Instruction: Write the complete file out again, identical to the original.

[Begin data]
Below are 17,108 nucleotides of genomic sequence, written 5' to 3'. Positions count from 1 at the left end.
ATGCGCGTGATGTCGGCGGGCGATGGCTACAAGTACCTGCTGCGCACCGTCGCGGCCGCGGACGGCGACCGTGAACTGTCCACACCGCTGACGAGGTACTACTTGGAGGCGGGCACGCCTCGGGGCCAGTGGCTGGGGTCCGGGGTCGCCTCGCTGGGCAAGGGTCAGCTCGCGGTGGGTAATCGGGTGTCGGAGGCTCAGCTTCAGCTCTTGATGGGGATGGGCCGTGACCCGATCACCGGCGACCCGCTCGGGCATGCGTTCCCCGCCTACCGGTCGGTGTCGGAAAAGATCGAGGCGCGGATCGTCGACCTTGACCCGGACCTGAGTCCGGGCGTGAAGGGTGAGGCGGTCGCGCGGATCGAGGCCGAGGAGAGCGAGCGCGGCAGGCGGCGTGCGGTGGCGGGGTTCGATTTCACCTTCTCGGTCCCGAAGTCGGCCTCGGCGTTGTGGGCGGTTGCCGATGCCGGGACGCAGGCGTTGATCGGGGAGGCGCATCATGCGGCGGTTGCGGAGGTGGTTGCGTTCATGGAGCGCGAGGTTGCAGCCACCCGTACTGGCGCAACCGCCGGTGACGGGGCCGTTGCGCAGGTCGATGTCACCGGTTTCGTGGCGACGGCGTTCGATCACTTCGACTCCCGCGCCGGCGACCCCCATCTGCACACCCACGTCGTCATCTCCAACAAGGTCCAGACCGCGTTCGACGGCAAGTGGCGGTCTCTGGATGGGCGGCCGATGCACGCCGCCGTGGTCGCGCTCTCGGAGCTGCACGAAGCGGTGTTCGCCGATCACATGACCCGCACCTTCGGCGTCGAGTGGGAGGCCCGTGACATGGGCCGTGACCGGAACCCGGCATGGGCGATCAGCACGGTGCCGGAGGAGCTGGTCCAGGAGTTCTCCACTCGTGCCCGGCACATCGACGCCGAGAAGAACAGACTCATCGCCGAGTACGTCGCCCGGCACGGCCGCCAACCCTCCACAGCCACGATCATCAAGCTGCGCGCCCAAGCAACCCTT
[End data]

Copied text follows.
Below are 17,108 nucleotides of genomic sequence, written 5' to 3'. Positions count from 1 at the left end.
ATGCGCGTGATGTCGGCGGGCGATGGCTACAAGTACCTGCTGCGCACCGTCGCGGCCGCGGACGGCGACCGTGAACTGTCCACACCGCTGACGAGGTACTACTTGGAGGCGGGCACGCCTCGGGGCCAGTGGCTGGGGTCCGGGGTCGCCTCGCTGGGCAAGGGTCAGCTCGCGGTGGGTAATCGGGTGTCGGAGGCTCAGCTTCAGCTCTTGATGGGGATGGGCCGTGACCCGATCACCGGCGACCCGCTCGGGCATGCGTTCCCCGCCTACCGGTCGGTGTCGGAAAAGATCGAGGCGCGGATCGTCGACCTTGACCCGGACCTGAGTCCGGGCGTGAAGGGTGAGGCGGTCGCGCGGATCGAGGCCGAGGAGAGCGAGCGCGGCAGGCGGCGTGCGGTGGCGGGGTTCGATTTCACCTTCTCGGTCCCGAAGTCGGCCTCGGCGTTGTGGGCGGTTGCCGATGCCGGGACGCAGGCGTTGATCGGGGAGGCGCATCATGCGGCGGTTGCGGAGGTGGTTGCGTTCATGGAGCGCGAGGTTGCAGCCACCCGTACTGGCGCAACCGCCGGTGACGGGGCCGTTGCGCAGGTCGATGTCACCGGTTTCGTGGCGACGGCGTTCGATCACTTCGACTCCCGCGCCGGCGACCCCCATCTGCACACCCACGTCGTCATCTCCAACAAGGTCCAGACCGCGTTCGACGGCAAGTGGCGGTCTCTGGATGGGCGGCCGATGCACGCCGCCGTGGTCGCGCTCTCGGAGCTGCACGAAGCGGTGTTCGCCGATCACATGACCCGCACCTTCGGCGTCGAGTGGGAGGCCCGTGACATGGGCCGTGACCGGAACCCGGCATGGGCGATCAGCACGGTGCCGGAGGAGCTGGTCCAGGAGTTCTCCACTCGTGCCCGGCACATCGACGCCGAGAAGAACAGACTCATCGCCGAGTACGTCGCCCGGCACGGCCGCCAACCCTCCACAGCCACGATCATCAAGCTGCGCGCCCAAGCAACCCTT